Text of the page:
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Obama does not want Fox News reporter James Rosen prosecuted: spokesman

By Agence France-Presse
Tuesday, May 21, 2013 19:16 EDT
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President Barack Obama does not want journalists prosecuted for doing their jobs, his spokesman said Tuesday, amid a furor over a Fox News reporter caught up in a Justice Department leak probe.

The plight of reporter James Rosen had further riled Washington journalists already angered by the department’s seizure of phone records of the Associated Press in a different investigation into national security leaks.

While declining to comment on specific cases, White House spokesman Jay Carney said that Obama was deeply committed to freedom of the press, enshrined in the First Amendment to the US constitution.

“The president believes this deeply — that the press is allowed to pursue investigative journalism freely. He is a fierce defender of the First Amendment, of press freedom, and will continue to be.

“If you’re asking me whether the president believes that journalists should be prosecuted for doing their jobs, the answer is no.”

Carney, a former Time magazine reporter, was hammered over Rosen’s case in his daily briefing on Monday, and said he had subsequently talked to his boss about the issue to further divine his thoughts.

The Washington Post reported this week that Rosen’s emails and phone records and even data from his State Department security badge were surveyed by US government investigators.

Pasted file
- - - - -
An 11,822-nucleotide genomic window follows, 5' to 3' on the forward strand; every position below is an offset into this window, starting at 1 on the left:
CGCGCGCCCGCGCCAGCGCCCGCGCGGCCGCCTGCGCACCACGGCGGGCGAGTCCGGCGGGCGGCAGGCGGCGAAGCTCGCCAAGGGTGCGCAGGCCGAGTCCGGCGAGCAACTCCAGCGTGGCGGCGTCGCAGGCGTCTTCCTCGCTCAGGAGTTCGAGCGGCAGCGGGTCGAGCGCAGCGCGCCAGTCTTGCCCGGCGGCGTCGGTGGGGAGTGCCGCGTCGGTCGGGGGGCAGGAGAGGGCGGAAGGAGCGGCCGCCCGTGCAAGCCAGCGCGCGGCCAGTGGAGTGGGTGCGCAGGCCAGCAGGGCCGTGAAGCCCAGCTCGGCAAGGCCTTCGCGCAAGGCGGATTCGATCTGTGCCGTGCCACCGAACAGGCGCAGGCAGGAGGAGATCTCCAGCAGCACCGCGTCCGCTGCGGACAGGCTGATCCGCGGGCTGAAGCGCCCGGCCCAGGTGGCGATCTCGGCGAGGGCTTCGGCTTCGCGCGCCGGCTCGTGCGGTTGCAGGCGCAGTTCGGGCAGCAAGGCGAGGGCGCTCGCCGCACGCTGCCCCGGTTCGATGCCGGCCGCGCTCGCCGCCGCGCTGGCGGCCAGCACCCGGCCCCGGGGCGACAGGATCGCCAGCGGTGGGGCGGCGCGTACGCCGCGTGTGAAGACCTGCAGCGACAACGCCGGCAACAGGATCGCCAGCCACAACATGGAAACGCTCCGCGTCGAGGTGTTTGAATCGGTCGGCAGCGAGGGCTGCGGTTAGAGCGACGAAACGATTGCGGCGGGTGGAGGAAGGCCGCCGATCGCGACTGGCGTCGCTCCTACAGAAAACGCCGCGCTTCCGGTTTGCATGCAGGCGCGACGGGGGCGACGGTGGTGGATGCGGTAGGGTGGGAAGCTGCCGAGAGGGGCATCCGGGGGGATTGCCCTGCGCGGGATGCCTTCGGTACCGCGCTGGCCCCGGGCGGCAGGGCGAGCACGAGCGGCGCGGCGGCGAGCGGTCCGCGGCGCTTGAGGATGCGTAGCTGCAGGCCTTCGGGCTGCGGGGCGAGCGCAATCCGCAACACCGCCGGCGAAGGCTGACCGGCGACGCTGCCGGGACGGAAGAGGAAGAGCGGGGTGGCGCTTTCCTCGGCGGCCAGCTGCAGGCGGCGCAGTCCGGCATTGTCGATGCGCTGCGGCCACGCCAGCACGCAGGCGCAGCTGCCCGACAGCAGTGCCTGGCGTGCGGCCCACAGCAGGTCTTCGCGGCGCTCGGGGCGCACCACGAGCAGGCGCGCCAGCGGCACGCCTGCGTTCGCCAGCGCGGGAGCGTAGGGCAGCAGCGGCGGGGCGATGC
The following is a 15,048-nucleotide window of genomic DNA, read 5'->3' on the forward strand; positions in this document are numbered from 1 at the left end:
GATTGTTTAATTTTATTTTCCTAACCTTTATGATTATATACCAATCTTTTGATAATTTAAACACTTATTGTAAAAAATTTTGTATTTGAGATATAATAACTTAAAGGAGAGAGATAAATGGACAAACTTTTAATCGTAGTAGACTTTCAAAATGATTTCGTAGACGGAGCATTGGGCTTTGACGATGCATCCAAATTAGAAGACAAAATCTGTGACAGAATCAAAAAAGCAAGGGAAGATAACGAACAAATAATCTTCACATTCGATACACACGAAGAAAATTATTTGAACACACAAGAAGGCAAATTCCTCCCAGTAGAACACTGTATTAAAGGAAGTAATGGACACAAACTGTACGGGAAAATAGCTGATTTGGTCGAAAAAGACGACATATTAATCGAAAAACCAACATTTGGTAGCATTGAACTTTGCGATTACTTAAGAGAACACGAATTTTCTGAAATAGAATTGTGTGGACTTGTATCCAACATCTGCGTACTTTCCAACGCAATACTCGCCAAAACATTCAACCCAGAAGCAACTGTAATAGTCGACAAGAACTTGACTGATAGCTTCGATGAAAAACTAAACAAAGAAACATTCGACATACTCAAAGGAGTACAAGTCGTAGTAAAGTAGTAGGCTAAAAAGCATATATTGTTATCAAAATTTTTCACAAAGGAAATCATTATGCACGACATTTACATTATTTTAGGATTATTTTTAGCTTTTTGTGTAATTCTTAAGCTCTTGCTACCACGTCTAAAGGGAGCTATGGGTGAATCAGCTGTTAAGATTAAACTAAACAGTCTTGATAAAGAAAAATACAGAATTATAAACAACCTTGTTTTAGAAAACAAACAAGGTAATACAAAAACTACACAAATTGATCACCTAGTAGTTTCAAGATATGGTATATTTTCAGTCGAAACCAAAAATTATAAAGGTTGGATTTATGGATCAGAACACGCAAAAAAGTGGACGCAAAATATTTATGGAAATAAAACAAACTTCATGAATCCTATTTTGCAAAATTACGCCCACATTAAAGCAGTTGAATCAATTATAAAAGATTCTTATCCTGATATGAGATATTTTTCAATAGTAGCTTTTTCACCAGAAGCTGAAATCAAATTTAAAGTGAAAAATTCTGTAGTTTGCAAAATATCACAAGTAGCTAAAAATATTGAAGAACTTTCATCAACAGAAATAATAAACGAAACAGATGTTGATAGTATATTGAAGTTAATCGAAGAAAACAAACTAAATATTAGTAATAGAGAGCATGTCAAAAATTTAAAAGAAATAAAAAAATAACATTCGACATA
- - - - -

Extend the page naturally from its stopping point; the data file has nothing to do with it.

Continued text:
There were suggestions he could be named as an “unindicted co-conspirator” in a case against Stephen Jin-Woo Kim, a former State Department official accused of leaking him classified information on North Korea.

The White House has refused to comment on the case in detail or the separate issue of the seizure of AP emails as part of probe into a leak about a CIA operation to thwart a terrorist attack on a US aircraft originating from Yemen.

Prominent journalism organizations and press freedom advocates have warned that the Obama administration, which has taken a hard line against leakers, could be infringing cherished press freedoms with its actions.

Obama argued last week that there was a balance to be struck between press freedoms and the lives of covert US operatives overseas.

“Leaks related to national security can put people at risk,” Obama said.

But he said that “we also live in a democracy where a free press, free expression and the open flow of information helps hold me accountable, helps hold our government accountable and helps our democracy function.”

He said his administration is working on “finding a way to strike that balance appropriately.”

Last week, the White House backed legislation to strengthen journalists’ rights to protect sources, in a move seen by many as a way to defuse anger of the AP case.

Agence France-Presse
Agence France-Presse
AFP journalists cover wars, conflicts, politics, science, health, the environment, technology, fashion, entertainment, the offbeat, sports and a whole lot more in text, photographs, video, graphics and online.
 
 
 
 
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